ICC still Africa's best bet in handling war crime cases
By Dominic Pkalya
| April 8th 2016
The termination of the case against the deputy president at the International Criminal Court is a major African Union triumph.
Since the International Criminal Court (ICC) issued a warrant of arrest for Sudanese President Omar Al Bashir in 2009 and the commencement of the Kenyan cases in 2013, the AU has been on an offensive against the court over alleged bias against Africans, particularly sitting heads of state.
Despite this latest setback, ICC remains the best bet for many poor Africans, particularly the victims of crimes against humanity and genocide that is often aided by the government of the day whether directly or indirectly.
African countries, including the AU, have criticised the court for focusing on African "cases" while turning a blind eye to crimes against humanity committed in other parts of the world.
This argument is defeatist for a number of reasons. One, African countries form a big block of the State Parties to the Rome Statute that established The Hague-based court. Two, joining ICC is voluntary. On February 2, 1999, Senegal became the first country in the world to ratify the Rome Statute.
Three, most of Africa's cases at ICC referred by State Parties. Uganda, DRC, CAR and Mali are all State party self-referral cases. How do we turn around and accuse ICC of being a court against Africans when it is the African countries that referred the cases to the court? Four, and by default, ICC was established at a time when most atrocities were being committed in Africa. The Rwandan genocide of 1994 expedited the establishment of ICC.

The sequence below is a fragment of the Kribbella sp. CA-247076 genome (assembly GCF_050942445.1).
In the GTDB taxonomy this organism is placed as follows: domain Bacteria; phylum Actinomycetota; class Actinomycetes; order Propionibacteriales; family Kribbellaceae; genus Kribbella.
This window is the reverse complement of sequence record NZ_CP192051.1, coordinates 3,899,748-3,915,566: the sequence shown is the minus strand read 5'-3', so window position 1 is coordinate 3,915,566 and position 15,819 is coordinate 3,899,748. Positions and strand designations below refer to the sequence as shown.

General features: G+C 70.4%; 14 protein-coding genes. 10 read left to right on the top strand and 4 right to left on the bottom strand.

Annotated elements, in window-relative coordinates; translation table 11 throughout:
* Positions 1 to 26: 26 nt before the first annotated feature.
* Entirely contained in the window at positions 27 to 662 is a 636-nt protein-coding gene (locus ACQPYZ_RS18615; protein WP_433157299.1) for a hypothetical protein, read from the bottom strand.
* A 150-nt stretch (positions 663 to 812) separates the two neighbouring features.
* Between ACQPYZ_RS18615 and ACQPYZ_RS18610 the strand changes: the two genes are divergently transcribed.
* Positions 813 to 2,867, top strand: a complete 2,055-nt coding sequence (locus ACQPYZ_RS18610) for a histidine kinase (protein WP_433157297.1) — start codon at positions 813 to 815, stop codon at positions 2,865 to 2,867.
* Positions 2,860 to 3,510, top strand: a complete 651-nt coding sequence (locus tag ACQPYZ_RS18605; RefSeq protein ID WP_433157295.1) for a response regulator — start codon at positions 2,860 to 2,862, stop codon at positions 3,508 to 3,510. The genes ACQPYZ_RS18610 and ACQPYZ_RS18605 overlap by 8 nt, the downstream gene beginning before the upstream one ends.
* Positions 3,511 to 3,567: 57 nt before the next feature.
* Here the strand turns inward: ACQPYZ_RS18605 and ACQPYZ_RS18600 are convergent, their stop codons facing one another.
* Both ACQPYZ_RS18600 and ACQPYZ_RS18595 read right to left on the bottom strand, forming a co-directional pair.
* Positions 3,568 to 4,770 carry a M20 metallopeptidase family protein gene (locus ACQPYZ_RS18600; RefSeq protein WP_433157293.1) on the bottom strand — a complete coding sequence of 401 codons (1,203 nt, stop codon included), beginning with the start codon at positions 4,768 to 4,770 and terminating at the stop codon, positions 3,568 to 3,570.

On 22 March, 2016, ICC tweeted that had the ICC been established in the 1970s, it would have probably started its operations in Latin America - or in Eastern Europe had it been established in the 90s. This is why ICC has focused its investigations and prosecutions on Africa.
Another criticism of the court is that it is a master of double standards as it does not hold nationals of hegemonic powers like the US to the same standard as Africans.
This argument is a fallacy given that the judicial systems in those western countries are largely independent. For example, a court in the United Kingdom has prosecuted and convicted some officials of a company for bribing Kenyan officials to win tenders.
Despite the overwhelming evidence that has since been shared with the Government of Kenya, local authorities have not started serious investigations. The officials accused of involvement in the scandal are still running important public institutions like the Independent Electoral and Boundaries Commission (IEBC).
So are these the courts to be trusted to prosecute crimes against humanity if they cannot net those behind the Chickengate scam?
Despite its obvious flaws as exposed by the Kenyan cases, ICC is still an important institution for addressing crimes against humanity in Africa, especially where the State is a key perpetrator or collaborator.
Apart from addressing impunity, being a strong deterrent mechanism and holding leaders to account for their roles in crimes against humanity, the court has demonstrated that it can offer incentives for conflict actors to negotiate and compromise.
During the Northern Uganda peace negotiations, the threat of prosecution clearly rattled the LRA military leadership, pushing them to the negotiating table. In Kenya, and in a bid to project an image that they are peace lovers, President Uhuru Kenyatta and his deputy came together and won the 2013 elections.
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